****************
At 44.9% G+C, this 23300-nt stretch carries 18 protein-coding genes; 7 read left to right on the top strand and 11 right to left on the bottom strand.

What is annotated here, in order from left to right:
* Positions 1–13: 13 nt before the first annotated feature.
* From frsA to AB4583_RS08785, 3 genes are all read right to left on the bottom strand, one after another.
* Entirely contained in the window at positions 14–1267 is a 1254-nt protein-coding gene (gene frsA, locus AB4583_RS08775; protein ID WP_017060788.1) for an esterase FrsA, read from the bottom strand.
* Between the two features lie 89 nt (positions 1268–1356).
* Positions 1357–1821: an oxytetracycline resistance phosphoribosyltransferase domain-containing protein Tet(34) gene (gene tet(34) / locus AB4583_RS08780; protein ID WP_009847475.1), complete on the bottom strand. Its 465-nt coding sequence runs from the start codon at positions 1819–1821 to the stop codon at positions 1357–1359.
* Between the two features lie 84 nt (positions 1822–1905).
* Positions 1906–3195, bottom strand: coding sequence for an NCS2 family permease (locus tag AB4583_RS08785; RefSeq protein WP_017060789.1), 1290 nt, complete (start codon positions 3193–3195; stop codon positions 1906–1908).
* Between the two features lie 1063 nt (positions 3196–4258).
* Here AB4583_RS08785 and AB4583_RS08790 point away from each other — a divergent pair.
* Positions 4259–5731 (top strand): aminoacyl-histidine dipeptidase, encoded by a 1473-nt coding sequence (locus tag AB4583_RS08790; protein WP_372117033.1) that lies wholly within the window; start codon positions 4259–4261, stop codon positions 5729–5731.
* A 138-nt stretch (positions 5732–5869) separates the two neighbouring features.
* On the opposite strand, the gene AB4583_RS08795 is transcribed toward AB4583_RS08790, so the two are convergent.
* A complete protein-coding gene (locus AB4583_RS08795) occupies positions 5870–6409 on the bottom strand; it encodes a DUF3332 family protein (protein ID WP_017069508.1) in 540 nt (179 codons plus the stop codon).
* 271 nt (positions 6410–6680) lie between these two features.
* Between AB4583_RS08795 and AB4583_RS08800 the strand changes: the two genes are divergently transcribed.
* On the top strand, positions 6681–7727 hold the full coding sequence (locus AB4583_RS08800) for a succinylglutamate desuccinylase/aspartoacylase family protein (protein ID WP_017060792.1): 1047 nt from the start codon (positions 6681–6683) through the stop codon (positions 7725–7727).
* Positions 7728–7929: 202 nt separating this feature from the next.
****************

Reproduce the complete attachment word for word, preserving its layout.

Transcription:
At 44.9% G+C, this 23300-nt stretch carries 18 protein-coding genes; 7 read left to right on the top strand and 11 right to left on the bottom strand.

What is annotated here, in order from left to right:
* Positions 1–13: 13 nt before the first annotated feature.
* From frsA to AB4583_RS08785, 3 genes are all read right to left on the bottom strand, one after another.
* Entirely contained in the window at positions 14–1267 is a 1254-nt protein-coding gene (gene frsA, locus AB4583_RS08775; protein ID WP_017060788.1) for an esterase FrsA, read from the bottom strand.
* Between the two features lie 89 nt (positions 1268–1356).
* Positions 1357–1821: an oxytetracycline resistance phosphoribosyltransferase domain-containing protein Tet(34) gene (gene tet(34) / locus AB4583_RS08780; protein ID WP_009847475.1), complete on the bottom strand. Its 465-nt coding sequence runs from the start codon at positions 1819–1821 to the stop codon at positions 1357–1359.
* Between the two features lie 84 nt (positions 1822–1905).
* Positions 1906–3195, bottom strand: coding sequence for an NCS2 family permease (locus tag AB4583_RS08785; RefSeq protein WP_017060789.1), 1290 nt, complete (start codon positions 3193–3195; stop codon positions 1906–1908).
* Between the two features lie 1063 nt (positions 3196–4258).
* Here AB4583_RS08785 and AB4583_RS08790 point away from each other — a divergent pair.
* Positions 4259–5731 (top strand): aminoacyl-histidine dipeptidase, encoded by a 1473-nt coding sequence (locus tag AB4583_RS08790; protein WP_372117033.1) that lies wholly within the window; start codon positions 4259–4261, stop codon positions 5729–5731.
* A 138-nt stretch (positions 5732–5869) separates the two neighbouring features.
* On the opposite strand, the gene AB4583_RS08795 is transcribed toward AB4583_RS08790, so the two are convergent.
* A complete protein-coding gene (locus AB4583_RS08795) occupies positions 5870–6409 on the bottom strand; it encodes a DUF3332 family protein (protein ID WP_017069508.1) in 540 nt (179 codons plus the stop codon).
* 271 nt (positions 6410–6680) lie between these two features.
* Between AB4583_RS08795 and AB4583_RS08800 the strand changes: the two genes are divergently transcribed.
* On the top strand, positions 6681–7727 hold the full coding sequence (locus AB4583_RS08800) for a succinylglutamate desuccinylase/aspartoacylase family protein (protein ID WP_017060792.1): 1047 nt from the start codon (positions 6681–6683) through the stop codon (positions 7725–7727).
* Positions 7728–7929: 202 nt separating this feature from the next.